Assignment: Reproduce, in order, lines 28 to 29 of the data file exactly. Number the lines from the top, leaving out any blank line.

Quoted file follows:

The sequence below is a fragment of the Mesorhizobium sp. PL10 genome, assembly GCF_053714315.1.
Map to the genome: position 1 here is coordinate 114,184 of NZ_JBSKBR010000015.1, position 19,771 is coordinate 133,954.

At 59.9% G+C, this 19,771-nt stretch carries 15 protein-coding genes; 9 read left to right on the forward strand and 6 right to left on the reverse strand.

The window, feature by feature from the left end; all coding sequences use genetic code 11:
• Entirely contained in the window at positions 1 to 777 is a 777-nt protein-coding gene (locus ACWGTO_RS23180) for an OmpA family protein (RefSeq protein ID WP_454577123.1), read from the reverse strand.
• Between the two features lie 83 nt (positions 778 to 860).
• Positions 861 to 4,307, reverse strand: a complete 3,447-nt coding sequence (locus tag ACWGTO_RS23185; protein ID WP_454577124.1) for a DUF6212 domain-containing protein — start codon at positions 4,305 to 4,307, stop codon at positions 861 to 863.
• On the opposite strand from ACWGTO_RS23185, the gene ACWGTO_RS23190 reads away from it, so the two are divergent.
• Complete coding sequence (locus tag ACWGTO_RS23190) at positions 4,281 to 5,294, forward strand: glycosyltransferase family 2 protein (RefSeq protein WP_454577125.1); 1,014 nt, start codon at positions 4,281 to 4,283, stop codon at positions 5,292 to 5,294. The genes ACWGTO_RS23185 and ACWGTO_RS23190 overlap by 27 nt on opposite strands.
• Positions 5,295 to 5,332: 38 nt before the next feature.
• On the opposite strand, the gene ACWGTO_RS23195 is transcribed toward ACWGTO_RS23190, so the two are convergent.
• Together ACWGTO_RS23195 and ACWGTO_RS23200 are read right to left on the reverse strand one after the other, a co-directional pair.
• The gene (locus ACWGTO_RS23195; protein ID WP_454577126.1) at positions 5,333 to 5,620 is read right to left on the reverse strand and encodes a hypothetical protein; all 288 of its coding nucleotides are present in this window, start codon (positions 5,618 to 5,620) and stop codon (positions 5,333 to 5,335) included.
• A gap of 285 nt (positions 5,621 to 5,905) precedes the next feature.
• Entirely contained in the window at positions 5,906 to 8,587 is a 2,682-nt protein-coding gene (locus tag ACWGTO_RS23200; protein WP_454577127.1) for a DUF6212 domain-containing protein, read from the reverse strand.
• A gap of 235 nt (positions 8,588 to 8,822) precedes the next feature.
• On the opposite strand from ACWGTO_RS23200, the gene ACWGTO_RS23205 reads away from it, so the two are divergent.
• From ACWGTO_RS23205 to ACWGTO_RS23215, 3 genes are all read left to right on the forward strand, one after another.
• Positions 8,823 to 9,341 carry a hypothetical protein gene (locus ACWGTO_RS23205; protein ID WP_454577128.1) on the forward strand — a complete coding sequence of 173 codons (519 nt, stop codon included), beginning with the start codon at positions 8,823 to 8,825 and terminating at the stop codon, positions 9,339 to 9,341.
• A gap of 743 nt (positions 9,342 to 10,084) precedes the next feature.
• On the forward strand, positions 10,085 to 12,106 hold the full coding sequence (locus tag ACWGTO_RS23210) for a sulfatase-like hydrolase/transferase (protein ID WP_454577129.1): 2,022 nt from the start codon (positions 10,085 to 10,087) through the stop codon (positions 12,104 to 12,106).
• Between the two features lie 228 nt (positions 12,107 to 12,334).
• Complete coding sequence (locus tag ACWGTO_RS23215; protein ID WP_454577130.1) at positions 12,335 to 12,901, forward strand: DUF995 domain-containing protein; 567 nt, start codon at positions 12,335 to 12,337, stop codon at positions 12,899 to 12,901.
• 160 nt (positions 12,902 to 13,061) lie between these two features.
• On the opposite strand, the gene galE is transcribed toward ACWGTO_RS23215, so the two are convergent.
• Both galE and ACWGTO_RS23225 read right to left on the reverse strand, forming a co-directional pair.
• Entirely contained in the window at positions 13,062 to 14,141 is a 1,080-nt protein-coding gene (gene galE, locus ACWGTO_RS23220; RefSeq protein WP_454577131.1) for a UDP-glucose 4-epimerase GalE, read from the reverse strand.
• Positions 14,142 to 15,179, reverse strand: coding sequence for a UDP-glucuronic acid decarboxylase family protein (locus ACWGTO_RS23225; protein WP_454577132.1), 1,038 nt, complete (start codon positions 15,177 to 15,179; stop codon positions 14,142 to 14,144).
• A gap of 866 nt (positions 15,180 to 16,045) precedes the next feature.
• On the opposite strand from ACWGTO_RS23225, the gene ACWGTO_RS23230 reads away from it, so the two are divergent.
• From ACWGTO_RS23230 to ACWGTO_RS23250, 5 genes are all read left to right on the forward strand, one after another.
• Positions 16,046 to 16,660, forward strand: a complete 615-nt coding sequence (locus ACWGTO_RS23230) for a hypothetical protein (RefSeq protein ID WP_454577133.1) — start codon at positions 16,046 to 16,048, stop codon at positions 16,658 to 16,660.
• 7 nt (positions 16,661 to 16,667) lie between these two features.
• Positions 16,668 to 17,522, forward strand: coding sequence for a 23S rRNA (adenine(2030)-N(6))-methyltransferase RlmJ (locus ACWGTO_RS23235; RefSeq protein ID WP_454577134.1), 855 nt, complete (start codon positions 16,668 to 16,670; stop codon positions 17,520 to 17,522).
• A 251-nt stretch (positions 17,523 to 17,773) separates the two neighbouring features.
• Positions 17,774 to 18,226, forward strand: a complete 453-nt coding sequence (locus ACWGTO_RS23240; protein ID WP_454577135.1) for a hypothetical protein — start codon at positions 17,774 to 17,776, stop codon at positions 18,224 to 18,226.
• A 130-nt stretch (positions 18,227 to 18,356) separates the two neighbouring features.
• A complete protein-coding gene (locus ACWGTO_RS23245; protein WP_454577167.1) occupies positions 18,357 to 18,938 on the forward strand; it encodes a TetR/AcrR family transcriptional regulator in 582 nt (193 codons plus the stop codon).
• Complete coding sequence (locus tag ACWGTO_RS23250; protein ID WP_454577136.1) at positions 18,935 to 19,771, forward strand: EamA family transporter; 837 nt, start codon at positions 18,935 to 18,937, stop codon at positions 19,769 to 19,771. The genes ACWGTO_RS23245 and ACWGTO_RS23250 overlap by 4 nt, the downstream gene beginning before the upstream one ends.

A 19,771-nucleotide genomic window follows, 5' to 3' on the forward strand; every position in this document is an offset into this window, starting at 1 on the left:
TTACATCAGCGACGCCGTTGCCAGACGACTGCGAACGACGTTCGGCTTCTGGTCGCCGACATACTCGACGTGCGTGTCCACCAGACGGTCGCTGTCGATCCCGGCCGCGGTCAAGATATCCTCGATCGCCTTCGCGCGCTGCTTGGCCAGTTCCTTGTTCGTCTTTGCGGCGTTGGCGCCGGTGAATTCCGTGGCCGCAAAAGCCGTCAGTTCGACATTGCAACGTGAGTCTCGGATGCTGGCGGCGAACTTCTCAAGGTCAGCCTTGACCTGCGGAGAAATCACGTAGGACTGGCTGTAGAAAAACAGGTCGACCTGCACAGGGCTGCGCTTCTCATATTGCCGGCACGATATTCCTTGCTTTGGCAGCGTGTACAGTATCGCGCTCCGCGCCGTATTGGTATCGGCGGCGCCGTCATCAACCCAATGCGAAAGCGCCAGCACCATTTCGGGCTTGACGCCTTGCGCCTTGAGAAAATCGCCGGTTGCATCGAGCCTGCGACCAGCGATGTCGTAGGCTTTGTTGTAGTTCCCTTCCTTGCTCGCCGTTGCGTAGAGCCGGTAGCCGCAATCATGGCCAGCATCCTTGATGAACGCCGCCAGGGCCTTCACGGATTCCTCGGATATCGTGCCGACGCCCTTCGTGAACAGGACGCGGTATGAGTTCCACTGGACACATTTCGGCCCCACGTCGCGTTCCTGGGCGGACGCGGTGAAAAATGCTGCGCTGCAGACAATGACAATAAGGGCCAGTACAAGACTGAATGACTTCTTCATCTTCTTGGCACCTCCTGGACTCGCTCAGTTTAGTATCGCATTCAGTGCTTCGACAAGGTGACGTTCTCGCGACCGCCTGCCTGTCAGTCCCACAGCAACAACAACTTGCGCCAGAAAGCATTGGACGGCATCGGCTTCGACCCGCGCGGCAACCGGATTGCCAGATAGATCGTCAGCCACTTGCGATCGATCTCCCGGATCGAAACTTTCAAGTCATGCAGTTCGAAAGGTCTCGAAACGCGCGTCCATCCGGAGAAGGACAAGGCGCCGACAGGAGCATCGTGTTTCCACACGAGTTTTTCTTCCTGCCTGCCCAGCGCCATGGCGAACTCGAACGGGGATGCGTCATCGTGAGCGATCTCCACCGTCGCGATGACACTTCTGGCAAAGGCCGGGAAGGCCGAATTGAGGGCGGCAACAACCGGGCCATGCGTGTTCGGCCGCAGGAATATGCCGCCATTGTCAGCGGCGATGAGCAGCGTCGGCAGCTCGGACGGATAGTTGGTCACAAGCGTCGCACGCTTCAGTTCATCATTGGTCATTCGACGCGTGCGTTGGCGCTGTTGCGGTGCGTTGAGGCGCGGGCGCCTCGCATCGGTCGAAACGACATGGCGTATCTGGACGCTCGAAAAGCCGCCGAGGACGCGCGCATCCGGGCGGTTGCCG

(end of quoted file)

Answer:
• Positions 14,142 to 15,179, reverse strand: coding sequence for a UDP-glucuronic acid decarboxylase family protein (locus ACWGTO_RS23225; protein WP_454577132.1), 1,038 nt, complete (start codon positions 15,177 to 15,179; stop codon positions 14,142 to 14,144).
• A gap of 866 nt (positions 15,180 to 16,045) precedes the next feature.